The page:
Could murder conviction of 'Marine A' be quashed?

The Criminal Cases Review Commission is referring the murder conviction and sentence of former Royal Marine Alexander Blackman to the Court Martial Appeal Court.

Alexander Blackman from Taunton, and formerly of Plymouth-based 42 Commando, was convicted of murder after shooting dead a wounded enemy combatant in Afghanistan on 15th September 2011.

He was one of three Royal Marines tried by Court Martial for the murder of the unidentified man killed in Afghanistan. At the time of trial Mr Blackman’s identity was protected and he was referred to only as Marine A. His co-defendants were referred to as Marine B and Marine C.

On 6th December 2013, Blackman was sentenced to life imprisonment with a minimum custodial term of ten years. He was also reduced to the ranks and dismissed with disgrace from Her Majesty’s Service.

Marine B and Marine C were acquitted of murder.

A Credit: ITV News

Mr Blackman appealed against his conviction and sentence. In May 2014 the appeal against conviction was dismissed but the Court reduced the minimum custodial term of his life sentence to eight years.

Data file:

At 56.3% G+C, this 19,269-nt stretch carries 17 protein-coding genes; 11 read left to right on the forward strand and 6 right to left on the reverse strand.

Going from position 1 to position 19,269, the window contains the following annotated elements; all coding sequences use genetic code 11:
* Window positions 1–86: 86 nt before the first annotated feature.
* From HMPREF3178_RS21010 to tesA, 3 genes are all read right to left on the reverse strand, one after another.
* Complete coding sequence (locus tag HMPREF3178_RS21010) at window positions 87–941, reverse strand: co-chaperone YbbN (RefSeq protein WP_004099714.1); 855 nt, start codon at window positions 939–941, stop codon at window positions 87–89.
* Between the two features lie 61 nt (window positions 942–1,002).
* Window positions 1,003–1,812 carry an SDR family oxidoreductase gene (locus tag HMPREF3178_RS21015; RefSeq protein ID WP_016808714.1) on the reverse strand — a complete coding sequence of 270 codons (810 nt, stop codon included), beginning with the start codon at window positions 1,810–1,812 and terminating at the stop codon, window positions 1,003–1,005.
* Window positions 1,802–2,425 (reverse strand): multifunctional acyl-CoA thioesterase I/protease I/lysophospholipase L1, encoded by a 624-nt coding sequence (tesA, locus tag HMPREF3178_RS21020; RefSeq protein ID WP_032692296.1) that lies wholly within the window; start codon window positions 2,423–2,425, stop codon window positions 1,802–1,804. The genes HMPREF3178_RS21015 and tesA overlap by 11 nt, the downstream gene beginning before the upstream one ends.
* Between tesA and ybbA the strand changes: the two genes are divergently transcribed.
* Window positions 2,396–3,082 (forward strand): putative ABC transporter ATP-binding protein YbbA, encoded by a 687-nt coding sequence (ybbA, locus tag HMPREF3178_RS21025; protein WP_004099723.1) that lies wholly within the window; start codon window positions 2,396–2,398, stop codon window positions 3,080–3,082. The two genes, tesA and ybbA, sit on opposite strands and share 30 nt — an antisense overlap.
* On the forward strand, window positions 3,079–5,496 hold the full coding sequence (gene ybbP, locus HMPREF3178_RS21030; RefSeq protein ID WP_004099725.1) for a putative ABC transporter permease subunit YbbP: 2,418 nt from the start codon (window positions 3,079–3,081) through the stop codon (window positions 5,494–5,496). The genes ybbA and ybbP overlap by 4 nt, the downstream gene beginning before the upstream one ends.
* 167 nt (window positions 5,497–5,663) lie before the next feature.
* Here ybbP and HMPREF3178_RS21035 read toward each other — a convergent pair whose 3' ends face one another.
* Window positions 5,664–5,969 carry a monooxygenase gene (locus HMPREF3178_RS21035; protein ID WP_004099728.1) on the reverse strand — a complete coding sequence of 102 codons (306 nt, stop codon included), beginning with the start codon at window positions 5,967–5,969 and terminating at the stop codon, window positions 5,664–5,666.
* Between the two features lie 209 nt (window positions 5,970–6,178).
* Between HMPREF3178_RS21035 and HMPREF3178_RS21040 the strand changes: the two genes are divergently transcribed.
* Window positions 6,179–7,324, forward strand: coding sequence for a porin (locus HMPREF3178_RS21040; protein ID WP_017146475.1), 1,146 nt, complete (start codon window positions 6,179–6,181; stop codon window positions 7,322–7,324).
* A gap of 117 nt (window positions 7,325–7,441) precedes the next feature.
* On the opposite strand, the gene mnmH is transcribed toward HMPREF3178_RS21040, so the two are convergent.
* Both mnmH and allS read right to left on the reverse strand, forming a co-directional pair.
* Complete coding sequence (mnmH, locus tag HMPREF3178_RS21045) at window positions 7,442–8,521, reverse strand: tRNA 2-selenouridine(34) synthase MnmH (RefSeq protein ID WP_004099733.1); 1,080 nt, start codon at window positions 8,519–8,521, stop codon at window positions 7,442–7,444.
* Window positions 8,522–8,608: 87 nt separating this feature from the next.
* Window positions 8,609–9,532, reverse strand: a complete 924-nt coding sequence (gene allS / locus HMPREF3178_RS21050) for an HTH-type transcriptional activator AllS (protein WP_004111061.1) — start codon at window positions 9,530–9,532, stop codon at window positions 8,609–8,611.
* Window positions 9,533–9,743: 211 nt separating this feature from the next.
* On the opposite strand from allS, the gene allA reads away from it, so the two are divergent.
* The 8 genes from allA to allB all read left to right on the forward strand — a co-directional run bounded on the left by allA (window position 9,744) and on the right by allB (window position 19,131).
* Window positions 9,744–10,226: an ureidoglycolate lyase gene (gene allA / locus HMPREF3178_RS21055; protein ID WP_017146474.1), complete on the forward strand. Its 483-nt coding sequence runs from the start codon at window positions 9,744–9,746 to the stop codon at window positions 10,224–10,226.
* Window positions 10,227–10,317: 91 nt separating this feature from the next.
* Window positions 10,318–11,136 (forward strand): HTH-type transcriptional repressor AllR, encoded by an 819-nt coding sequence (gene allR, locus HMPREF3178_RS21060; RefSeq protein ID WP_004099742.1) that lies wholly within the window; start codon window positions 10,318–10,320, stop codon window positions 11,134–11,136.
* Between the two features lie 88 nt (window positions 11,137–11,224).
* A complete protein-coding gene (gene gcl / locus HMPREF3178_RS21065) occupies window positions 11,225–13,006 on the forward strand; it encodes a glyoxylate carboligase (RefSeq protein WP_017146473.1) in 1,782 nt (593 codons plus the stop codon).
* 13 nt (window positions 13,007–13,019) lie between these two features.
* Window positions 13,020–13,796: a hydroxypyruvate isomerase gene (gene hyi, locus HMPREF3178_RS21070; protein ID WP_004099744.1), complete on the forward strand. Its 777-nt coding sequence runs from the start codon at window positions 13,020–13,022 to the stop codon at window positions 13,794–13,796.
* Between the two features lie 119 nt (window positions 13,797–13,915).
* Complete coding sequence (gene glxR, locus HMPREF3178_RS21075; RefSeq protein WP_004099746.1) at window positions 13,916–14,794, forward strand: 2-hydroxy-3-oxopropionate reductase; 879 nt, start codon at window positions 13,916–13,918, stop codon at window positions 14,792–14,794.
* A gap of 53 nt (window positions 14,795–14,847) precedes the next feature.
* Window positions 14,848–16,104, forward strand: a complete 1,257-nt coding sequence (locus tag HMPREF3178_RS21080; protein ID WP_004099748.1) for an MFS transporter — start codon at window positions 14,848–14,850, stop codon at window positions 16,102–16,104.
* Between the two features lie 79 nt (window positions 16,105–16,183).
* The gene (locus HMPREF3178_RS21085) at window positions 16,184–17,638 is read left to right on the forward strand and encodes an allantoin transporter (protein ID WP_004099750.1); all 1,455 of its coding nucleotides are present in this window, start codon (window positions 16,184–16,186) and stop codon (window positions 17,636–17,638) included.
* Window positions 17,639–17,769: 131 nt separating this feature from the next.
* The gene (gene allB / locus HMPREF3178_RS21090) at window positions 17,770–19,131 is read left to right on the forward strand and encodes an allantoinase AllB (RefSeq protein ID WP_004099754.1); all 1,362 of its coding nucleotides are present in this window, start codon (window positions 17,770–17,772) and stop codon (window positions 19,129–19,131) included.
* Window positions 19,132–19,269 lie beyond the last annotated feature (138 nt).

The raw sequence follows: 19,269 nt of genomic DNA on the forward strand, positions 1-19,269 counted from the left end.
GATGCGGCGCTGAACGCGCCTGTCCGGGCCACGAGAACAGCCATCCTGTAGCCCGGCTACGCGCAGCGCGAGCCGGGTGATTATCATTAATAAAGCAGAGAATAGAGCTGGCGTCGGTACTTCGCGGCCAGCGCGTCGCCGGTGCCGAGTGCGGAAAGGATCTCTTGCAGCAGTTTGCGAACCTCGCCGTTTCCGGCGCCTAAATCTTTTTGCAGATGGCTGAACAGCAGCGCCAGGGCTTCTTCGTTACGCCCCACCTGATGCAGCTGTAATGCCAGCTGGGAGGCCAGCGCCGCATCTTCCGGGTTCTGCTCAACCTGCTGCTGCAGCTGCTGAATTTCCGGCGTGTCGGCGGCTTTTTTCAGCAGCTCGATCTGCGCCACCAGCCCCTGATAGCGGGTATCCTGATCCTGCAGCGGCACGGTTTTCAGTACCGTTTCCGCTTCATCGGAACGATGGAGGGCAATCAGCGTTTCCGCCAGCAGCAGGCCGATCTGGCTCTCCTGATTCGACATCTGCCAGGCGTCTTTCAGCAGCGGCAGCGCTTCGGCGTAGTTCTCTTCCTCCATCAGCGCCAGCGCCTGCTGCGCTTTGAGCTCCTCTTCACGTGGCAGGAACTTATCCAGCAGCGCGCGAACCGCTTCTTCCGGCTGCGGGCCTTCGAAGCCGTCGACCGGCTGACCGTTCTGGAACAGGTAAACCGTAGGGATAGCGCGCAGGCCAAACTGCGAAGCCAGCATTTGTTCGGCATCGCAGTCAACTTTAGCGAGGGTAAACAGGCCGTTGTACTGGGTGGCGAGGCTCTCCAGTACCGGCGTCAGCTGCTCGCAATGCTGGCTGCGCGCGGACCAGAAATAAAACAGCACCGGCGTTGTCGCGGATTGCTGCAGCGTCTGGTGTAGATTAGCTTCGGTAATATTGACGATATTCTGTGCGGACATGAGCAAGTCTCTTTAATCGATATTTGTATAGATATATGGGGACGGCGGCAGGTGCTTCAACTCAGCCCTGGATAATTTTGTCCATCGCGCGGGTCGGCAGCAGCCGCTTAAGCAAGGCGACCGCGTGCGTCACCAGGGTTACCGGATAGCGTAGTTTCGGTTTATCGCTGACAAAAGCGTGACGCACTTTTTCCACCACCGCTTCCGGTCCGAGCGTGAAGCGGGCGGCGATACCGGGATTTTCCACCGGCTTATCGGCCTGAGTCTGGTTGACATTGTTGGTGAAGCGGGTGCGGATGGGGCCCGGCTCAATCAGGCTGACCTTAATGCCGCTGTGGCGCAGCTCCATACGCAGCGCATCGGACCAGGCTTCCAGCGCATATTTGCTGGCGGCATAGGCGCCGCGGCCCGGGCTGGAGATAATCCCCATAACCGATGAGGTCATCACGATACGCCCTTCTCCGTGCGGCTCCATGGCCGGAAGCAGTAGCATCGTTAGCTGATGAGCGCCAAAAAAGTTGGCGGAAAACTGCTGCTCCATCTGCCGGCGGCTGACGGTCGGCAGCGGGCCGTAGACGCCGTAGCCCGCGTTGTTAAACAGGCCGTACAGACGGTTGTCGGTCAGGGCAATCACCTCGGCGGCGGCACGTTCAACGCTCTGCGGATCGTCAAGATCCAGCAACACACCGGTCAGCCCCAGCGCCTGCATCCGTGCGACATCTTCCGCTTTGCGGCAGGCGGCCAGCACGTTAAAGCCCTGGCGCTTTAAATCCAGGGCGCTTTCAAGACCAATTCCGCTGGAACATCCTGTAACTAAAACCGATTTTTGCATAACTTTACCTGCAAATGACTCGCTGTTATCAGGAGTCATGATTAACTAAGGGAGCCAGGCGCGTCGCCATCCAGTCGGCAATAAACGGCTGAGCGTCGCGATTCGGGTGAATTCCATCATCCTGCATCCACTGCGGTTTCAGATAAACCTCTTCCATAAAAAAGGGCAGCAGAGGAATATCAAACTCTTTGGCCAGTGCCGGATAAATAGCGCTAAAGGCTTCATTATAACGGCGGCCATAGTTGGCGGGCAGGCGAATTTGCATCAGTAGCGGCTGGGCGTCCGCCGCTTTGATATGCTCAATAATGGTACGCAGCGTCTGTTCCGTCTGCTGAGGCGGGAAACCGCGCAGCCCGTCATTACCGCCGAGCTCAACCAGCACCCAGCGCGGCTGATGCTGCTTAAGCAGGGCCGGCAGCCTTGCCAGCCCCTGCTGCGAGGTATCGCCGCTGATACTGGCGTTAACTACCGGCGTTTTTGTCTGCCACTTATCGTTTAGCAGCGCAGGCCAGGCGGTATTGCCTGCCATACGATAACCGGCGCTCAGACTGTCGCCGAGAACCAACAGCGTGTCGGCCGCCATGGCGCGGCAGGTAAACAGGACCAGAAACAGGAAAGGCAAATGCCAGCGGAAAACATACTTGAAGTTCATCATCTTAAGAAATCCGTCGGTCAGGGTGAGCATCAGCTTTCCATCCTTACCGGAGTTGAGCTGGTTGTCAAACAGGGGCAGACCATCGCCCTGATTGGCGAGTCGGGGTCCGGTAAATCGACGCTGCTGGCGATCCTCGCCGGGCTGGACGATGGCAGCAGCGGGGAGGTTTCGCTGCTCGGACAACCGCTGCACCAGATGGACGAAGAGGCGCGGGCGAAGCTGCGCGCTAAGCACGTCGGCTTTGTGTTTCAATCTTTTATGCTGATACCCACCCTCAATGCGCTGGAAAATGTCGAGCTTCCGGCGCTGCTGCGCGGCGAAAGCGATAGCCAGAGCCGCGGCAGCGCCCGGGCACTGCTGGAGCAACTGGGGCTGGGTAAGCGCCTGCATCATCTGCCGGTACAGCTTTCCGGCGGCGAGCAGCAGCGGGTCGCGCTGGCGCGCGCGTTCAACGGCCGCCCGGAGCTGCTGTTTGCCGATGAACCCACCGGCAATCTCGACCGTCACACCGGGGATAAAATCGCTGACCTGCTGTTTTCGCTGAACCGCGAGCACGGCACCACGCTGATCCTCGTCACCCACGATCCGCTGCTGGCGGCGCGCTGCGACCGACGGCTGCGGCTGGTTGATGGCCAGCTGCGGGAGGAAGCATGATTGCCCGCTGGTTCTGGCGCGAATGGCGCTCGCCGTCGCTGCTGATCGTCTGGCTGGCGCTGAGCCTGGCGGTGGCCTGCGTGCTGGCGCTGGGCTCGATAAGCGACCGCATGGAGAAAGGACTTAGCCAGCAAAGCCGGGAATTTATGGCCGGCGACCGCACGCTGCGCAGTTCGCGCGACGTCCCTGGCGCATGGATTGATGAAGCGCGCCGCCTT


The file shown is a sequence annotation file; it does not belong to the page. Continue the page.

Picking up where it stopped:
On 16th December 2015, Mr Blackman applied to the Criminal Cases Review Commission for a review of his conviction and sentence.

Following an in-depth eleven-month long investigation, the Commission has decided to refer the case to the Court Martial Appeal Court.

The referral is made on the basis of a number of issues including:

  • New evidence, including new expert evidence acquired by the Commission, relating to Mr Blackman’s mental state at the time of the offence.

  • The fact that an alternative verdict of unlawful act manslaughter was not available to the board when it considered the case.

The Commission has concluded that these issues raise a real possibility that the Courts Martial Appeal Court will now quash Mr Blackman’s murder conviction.

We have scrutinised this murder conviction in minute detail and after a thorough investigation we have concluded that there are new issues – principally relating to Mr Blackman’s state of mind at the time of the shooting – which in our view raise a real possibility that an appeal against conviction would now succeed. On that basis we are sending the case back to the Courts Martial Appeal Court so that a fresh appeal can be heard.”

David James Smith, CCRC Commissioner